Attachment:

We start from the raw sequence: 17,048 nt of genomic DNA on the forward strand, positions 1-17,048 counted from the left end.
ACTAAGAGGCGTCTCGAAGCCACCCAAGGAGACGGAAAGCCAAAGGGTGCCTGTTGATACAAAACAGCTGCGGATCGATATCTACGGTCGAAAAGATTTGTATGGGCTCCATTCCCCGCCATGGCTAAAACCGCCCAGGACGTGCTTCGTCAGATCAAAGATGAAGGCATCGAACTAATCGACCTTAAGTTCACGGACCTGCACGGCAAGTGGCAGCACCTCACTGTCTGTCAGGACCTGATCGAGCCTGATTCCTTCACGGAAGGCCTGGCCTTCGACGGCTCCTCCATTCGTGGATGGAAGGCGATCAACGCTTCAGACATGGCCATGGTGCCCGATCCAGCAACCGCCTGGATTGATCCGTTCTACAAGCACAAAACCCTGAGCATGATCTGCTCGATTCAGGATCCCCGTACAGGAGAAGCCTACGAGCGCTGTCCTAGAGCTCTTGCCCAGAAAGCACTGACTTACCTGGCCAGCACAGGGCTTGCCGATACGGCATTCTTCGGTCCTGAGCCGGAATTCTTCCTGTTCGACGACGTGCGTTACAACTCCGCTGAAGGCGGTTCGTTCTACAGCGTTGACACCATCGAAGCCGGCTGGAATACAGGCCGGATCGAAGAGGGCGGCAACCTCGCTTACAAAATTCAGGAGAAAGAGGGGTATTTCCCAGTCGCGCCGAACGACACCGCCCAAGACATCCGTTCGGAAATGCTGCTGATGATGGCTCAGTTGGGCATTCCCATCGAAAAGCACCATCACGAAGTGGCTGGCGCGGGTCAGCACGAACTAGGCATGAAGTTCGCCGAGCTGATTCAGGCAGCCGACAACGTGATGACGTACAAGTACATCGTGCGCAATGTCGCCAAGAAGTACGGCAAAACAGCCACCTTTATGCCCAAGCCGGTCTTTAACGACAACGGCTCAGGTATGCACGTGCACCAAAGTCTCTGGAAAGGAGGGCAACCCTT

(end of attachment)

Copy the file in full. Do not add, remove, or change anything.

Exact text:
We start from the raw sequence: 17,048 nt of genomic DNA on the forward strand, positions 1-17,048 counted from the left end.
ACTAAGAGGCGTCTCGAAGCCACCCAAGGAGACGGAAAGCCAAAGGGTGCCTGTTGATACAAAACAGCTGCGGATCGATATCTACGGTCGAAAAGATTTGTATGGGCTCCATTCCCCGCCATGGCTAAAACCGCCCAGGACGTGCTTCGTCAGATCAAAGATGAAGGCATCGAACTAATCGACCTTAAGTTCACGGACCTGCACGGCAAGTGGCAGCACCTCACTGTCTGTCAGGACCTGATCGAGCCTGATTCCTTCACGGAAGGCCTGGCCTTCGACGGCTCCTCCATTCGTGGATGGAAGGCGATCAACGCTTCAGACATGGCCATGGTGCCCGATCCAGCAACCGCCTGGATTGATCCGTTCTACAAGCACAAAACCCTGAGCATGATCTGCTCGATTCAGGATCCCCGTACAGGAGAAGCCTACGAGCGCTGTCCTAGAGCTCTTGCCCAGAAAGCACTGACTTACCTGGCCAGCACAGGGCTTGCCGATACGGCATTCTTCGGTCCTGAGCCGGAATTCTTCCTGTTCGACGACGTGCGTTACAACTCCGCTGAAGGCGGTTCGTTCTACAGCGTTGACACCATCGAAGCCGGCTGGAATACAGGCCGGATCGAAGAGGGCGGCAACCTCGCTTACAAAATTCAGGAGAAAGAGGGGTATTTCCCAGTCGCGCCGAACGACACCGCCCAAGACATCCGTTCGGAAATGCTGCTGATGATGGCTCAGTTGGGCATTCCCATCGAAAAGCACCATCACGAAGTGGCTGGCGCGGGTCAGCACGAACTAGGCATGAAGTTCGCCGAGCTGATTCAGGCAGCCGACAACGTGATGACGTACAAGTACATCGTGCGCAATGTCGCCAAGAAGTACGGCAAAACAGCCACCTTTATGCCCAAGCCGGTCTTTAACGACAACGGCTCAGGTATGCACGTGCACCAAAGTCTCTGGAAAGGAGGGCAACCCTT